In order to counter the threat of cheap digital books there is a trend in publishing these days to offer ‘extra value’ with printed books, and at the upper end of the market this has translated into expensive limited editions, sometimes signed by the author or, in the case of ‘authorised’ biographies, the subject. Genesis, the specialist book publishing company based in Guildford, began the trend back in the seventies, initially with reprints of ships’ logs from hundreds of years ago, and moved into rock when its founder, Brian Roylance, was introduced to Beatles’ PR Derek Taylor who in turn introduced him to George Harrison, a meeting that resulted in the first (limited) edition of Harrison’s book I Me Mine which was later published as a trade edition. This isn’t the case with most Genesis books though it was with Jimmy Page’s photo book, originally issued as a very expensive (£500) cased edition four years ago, and now available relatively inexpensively (£26) via Amazon.
The expensive Page book sold out its 2,000 print run by subscription before it was even published, and this may have provided the impetus for Rufus Stone, a relatively new arrival into the high end market, to publish Five Glorious Nights, a 290-page book of photographs from Led Zeppelin’s run of shows at London’s Earls Court Arena on May 17, 18, 23, 24 & 25, 1975, with a commentary by Zep fanzine Tight But Loose editor Dave Lewis, together with interviews with some of those responsible for staging the shows and a generous amount of memorabilia facsimiles. Rufus Stone have just published 1,000 copies of the book at £120, and a further 100 in superior packaging at £200, all of them numbered.
Well, it is an object of great beauty, albeit not quite as deluxe as Page’s book but, bearing in mind the prices of these upper end editions, it’s a bit of a bargain, at least compared to Genesis editions. The photo budget must have been colossal as there are over 250 included, both colour and b&w, from some of the best UK photographers in the business at the time, all of them collated by the HM photo specialist Ross Halfin, now the official photographer to the Court of Jimmy Page.
It’s a big book (31x31cm) which enables the photographs to be displayed to maximum effect, big and bold, many of them extending across two pages, many full bleeds, all presented chronologically so that after the front matter we begin with shots from the first show and continue through to the last. The lion’s share feature Robert Plant and Page, of course; Plant in his girly blouse oozing sex appeal, Page in his black wizard suit decorated with fiery dragons and Zoso symbols. They are punctuated with extracts from show reviews, all of them overwhelmingly positive, quirky on-stage comments from Plant, who was obviously having the time of his life up there, and miscellany like set lists, tickets and pages from music magazines.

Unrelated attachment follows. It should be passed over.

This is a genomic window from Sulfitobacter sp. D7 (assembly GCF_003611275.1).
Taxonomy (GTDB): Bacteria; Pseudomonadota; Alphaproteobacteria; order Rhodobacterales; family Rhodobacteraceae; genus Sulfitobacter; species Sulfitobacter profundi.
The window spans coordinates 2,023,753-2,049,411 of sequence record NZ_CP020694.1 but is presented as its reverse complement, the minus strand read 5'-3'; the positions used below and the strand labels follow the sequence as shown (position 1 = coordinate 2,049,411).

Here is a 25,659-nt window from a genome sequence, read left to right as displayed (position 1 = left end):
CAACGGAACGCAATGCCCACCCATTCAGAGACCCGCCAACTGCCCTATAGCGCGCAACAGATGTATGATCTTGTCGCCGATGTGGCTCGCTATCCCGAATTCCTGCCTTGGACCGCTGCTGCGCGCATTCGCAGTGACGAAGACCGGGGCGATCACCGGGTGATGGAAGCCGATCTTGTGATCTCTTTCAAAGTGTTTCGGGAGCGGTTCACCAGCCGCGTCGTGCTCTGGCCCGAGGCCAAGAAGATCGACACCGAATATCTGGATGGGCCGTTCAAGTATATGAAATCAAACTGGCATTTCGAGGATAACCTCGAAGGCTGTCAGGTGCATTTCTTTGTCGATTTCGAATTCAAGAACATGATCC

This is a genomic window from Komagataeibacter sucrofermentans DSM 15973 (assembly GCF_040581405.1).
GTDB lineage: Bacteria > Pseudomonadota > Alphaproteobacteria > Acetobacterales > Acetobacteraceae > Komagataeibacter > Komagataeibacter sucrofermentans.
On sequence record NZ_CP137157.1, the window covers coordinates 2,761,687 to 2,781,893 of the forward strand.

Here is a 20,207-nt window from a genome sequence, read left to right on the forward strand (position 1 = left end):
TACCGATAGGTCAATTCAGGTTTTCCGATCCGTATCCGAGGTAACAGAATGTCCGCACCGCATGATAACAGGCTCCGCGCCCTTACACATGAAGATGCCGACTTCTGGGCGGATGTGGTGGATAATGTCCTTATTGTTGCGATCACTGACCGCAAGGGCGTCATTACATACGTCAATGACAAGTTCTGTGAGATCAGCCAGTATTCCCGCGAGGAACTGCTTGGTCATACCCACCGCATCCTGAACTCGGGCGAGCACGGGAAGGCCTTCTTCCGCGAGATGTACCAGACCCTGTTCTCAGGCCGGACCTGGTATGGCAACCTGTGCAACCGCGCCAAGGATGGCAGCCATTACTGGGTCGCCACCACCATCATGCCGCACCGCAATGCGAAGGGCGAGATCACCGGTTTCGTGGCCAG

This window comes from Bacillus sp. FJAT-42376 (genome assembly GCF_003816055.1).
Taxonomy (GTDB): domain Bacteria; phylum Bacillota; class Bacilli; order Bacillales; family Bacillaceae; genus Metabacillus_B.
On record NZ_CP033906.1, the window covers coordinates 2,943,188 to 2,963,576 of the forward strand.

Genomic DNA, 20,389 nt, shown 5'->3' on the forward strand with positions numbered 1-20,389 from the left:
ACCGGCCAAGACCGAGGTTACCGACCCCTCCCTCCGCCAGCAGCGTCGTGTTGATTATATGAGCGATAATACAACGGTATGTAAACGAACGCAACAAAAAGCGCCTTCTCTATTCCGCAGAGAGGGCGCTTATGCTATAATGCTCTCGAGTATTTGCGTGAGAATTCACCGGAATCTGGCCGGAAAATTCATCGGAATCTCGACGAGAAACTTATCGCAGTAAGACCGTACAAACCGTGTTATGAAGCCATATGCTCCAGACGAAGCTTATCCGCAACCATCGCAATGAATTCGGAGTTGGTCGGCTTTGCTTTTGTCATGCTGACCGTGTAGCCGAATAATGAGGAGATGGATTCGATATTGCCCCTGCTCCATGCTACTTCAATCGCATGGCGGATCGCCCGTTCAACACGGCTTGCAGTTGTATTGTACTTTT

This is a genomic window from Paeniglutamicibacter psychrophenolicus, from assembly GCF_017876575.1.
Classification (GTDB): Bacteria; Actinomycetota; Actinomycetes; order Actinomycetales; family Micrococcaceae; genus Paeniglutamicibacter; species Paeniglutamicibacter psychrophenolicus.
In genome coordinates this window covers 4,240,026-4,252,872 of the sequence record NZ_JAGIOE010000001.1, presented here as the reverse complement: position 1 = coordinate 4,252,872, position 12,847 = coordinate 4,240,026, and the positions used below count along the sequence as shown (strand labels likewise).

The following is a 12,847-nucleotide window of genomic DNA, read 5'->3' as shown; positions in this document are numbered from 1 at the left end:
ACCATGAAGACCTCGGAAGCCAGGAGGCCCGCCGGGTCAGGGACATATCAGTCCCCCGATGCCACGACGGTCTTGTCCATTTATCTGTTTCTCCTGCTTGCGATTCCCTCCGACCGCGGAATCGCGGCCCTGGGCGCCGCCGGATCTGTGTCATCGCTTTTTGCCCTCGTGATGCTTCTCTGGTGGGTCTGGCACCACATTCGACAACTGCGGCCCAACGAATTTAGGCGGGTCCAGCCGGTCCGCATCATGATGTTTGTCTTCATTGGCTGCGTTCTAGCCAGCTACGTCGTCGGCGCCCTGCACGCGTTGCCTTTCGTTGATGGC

I wasn’t there – I was living in New York in May of 1975 – and by all accounts Melody Maker wasn’t made welcome because Chris Welch, hitherto a strong supporter of Led Zep, had been disparaging about two or three tracks on Houses Of The Holy. “They were very sensitive to press criticism,” says Chris in an interview that appears towards the end of the book, thus confirming my own views as stated elsewhere on Just Backdated. “It’s a shame… as no paper did more to publicise them early on.” Evidently Chris arrived at Earls Court to be told that no review rickets were available to Melody Maker which meant he had a buy a pair from a tout. This intended slight didn’t affect Chris’ attitude to the show. “They were outstanding,” he says. “A brilliant performance… the whole presentation was electrifying… ‘Trampled Underfoot’ was just sensational.”
Five Glorious Nights is, of course, aimed squarely at dedicated Led Zeppelin fans, for only such fans would want to look at so many on-stage pictures of the group which are, after all, quite similar. Where it succeeds, however, is in conveying the enormity of these spectacular Earls Court shows, a series of concerts that is now widely perceived as the high point of the group’s career, at least as far as the UK is concerned. At the time the concerts were unprecedented in terms of size and staging, absolute confirmation of Led Zeppelin’s status as the world’s top rock concert draw. It is also a fine tribute to a legendary group, conceived and assembled with loving care and attention to detail by Lewis, now their foremost archivist. And here he is below, handing a copy of the book (number 001) to JP himself.